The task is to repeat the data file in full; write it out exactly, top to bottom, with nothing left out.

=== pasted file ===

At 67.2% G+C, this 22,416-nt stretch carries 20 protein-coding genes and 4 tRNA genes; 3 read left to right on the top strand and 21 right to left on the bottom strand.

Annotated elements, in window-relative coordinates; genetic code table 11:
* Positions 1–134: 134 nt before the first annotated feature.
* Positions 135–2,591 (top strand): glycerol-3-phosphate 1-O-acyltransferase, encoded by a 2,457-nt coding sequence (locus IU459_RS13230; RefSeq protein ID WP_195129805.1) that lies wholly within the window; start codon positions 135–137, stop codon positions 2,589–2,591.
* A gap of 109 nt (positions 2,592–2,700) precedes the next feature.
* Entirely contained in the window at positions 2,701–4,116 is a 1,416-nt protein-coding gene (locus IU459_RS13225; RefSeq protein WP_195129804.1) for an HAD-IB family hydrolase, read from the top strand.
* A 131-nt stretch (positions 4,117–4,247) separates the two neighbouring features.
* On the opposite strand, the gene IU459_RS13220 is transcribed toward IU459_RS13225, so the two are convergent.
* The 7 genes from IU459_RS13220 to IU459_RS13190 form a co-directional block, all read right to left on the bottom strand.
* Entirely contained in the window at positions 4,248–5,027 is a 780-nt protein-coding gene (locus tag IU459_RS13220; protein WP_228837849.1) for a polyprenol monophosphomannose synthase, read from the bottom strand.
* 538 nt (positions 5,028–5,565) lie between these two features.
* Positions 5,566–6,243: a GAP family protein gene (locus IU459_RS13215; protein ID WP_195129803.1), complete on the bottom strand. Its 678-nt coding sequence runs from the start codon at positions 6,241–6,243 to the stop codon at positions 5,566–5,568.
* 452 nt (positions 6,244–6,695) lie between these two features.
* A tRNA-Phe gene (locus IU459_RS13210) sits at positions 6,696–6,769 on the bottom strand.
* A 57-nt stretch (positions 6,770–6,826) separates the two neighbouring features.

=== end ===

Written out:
At 67.2% G+C, this 22,416-nt stretch carries 20 protein-coding genes and 4 tRNA genes; 3 read left to right on the top strand and 21 right to left on the bottom strand.

Annotated elements, in window-relative coordinates; genetic code table 11:
* Positions 1–134: 134 nt before the first annotated feature.
* Positions 135–2,591 (top strand): glycerol-3-phosphate 1-O-acyltransferase, encoded by a 2,457-nt coding sequence (locus IU459_RS13230; RefSeq protein ID WP_195129805.1) that lies wholly within the window; start codon positions 135–137, stop codon positions 2,589–2,591.
* A gap of 109 nt (positions 2,592–2,700) precedes the next feature.
* Entirely contained in the window at positions 2,701–4,116 is a 1,416-nt protein-coding gene (locus IU459_RS13225; RefSeq protein WP_195129804.1) for an HAD-IB family hydrolase, read from the top strand.
* A 131-nt stretch (positions 4,117–4,247) separates the two neighbouring features.
* On the opposite strand, the gene IU459_RS13220 is transcribed toward IU459_RS13225, so the two are convergent.
* The 7 genes from IU459_RS13220 to IU459_RS13190 form a co-directional block, all read right to left on the bottom strand.
* Entirely contained in the window at positions 4,248–5,027 is a 780-nt protein-coding gene (locus tag IU459_RS13220; protein WP_228837849.1) for a polyprenol monophosphomannose synthase, read from the bottom strand.
* 538 nt (positions 5,028–5,565) lie between these two features.
* Positions 5,566–6,243: a GAP family protein gene (locus IU459_RS13215; protein ID WP_195129803.1), complete on the bottom strand. Its 678-nt coding sequence runs from the start codon at positions 6,241–6,243 to the stop codon at positions 5,566–5,568.
* 452 nt (positions 6,244–6,695) lie between these two features.
* A tRNA-Phe gene (locus IU459_RS13210) sits at positions 6,696–6,769 on the bottom strand.
* A 57-nt stretch (positions 6,770–6,826) separates the two neighbouring features.